Beethoven: String Quartets, Op. 18
The Allegri Quartet has gone through a good many changes of personnel over the years, and the present ensemble has inherited no more than the name from the group that was founded in the 1950s by the violinist Eli Goren and the cellist William Pleeth. To judge from this new disc, however, the Allegri Quartet is still alive and well, and the first thing that needs to be said about the performances is how likeable they are: the playing has all the intelligence, energy and expressive freedom that are needed to convey the wilfully original character of Beethoven’s early String Quartets.
The Quartet Op. 18 No. 4, in the composer’s characteristic C minor, sometimes emerges as the weak link in the series – the most backward-looking of the pieces. Not here, however: the Allegri Quartet vividly captures the drama and nervousness of the outer movements, as well as the mercurial lightness of the transparently-scored Andante. Only the minuet third movement is slightly misjudged: here the initial tempo is so quick that it leaves virtually no room for the increase of speed Beethoven asks for in the reprise, following the trio section.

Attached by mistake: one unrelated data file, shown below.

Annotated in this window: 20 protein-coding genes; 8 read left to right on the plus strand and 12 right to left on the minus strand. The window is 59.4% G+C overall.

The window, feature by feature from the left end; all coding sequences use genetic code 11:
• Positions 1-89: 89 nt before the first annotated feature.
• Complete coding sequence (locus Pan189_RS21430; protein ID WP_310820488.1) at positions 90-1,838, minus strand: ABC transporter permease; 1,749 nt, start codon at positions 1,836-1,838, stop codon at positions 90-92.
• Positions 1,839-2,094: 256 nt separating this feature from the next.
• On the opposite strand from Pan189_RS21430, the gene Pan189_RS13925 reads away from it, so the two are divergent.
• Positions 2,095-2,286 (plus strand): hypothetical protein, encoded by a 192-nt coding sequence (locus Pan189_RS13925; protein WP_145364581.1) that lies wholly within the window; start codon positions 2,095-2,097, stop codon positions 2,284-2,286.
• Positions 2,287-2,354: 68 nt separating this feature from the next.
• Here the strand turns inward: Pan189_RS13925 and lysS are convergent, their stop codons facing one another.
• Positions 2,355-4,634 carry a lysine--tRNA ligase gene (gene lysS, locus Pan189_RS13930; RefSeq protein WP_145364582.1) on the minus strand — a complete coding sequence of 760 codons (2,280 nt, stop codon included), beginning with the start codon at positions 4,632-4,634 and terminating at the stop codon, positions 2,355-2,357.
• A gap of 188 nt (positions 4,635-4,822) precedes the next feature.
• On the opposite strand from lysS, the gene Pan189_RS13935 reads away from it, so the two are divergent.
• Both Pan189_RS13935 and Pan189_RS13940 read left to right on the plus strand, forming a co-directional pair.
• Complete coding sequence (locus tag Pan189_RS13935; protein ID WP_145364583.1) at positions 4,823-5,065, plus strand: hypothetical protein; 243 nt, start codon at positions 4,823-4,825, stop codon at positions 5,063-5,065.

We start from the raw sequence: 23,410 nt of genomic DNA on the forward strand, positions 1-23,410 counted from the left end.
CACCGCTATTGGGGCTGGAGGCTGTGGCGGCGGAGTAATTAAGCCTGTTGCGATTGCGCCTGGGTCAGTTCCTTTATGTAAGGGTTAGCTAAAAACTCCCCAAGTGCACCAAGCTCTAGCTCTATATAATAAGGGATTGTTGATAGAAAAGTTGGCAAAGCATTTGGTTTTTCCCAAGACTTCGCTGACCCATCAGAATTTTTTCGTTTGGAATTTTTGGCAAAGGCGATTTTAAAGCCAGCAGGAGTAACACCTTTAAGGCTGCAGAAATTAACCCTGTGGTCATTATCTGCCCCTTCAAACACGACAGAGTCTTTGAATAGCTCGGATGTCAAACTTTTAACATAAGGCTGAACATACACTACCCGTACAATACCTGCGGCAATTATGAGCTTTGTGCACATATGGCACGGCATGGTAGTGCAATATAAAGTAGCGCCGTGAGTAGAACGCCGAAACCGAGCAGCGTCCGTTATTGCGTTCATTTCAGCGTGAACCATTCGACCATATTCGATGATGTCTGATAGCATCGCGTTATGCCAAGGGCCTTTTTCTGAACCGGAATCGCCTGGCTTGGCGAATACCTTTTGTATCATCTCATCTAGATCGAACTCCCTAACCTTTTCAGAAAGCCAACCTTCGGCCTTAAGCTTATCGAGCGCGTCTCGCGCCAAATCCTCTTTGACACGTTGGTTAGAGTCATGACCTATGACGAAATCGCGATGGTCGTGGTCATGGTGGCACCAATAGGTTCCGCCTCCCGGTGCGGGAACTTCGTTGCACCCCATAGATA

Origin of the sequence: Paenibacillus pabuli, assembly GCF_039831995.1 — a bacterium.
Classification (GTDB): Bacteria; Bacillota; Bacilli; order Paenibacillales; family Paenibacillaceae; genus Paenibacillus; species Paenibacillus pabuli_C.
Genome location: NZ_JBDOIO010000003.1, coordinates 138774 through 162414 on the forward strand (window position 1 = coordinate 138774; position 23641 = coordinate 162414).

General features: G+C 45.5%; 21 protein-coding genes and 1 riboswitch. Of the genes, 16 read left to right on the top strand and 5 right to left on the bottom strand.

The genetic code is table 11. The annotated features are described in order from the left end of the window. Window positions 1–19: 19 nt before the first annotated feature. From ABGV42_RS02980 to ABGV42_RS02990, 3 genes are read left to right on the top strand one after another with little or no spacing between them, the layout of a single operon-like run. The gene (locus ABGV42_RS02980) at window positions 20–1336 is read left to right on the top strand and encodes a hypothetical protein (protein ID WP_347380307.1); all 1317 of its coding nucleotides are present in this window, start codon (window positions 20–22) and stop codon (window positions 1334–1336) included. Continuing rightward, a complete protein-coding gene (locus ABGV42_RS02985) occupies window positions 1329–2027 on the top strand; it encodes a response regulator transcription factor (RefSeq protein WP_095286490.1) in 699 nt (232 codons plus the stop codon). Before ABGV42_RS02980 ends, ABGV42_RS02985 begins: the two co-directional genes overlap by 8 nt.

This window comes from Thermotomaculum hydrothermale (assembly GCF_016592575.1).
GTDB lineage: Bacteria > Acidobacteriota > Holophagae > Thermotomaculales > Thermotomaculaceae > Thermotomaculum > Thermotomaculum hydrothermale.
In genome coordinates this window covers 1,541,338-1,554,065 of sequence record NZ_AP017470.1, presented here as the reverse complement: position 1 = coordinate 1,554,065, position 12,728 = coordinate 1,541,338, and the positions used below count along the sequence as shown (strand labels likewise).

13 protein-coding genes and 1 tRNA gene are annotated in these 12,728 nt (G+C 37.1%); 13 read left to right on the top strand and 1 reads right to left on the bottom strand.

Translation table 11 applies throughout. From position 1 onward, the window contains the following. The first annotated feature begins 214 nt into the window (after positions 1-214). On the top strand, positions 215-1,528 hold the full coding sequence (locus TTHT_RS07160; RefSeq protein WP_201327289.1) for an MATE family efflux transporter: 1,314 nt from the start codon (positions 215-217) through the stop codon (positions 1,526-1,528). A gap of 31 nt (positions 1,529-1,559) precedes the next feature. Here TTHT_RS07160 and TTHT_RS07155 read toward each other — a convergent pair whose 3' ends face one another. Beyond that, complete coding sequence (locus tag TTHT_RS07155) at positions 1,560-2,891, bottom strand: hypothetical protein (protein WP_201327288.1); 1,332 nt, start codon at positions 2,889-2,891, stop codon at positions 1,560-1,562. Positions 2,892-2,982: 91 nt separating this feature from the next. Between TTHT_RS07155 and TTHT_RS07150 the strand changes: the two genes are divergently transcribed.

The A major Fifth Quartet is Beethoven’s homage to Mozart’s great Quartet in the same key, K464, and the Allegri players bring out both its Classical roots, and its quirky individuality. No less refreshingly imaginative and lively is the D major Quartet, Op. 18 No. 3. With its exemplary recording, this disc earns the highest recommendation.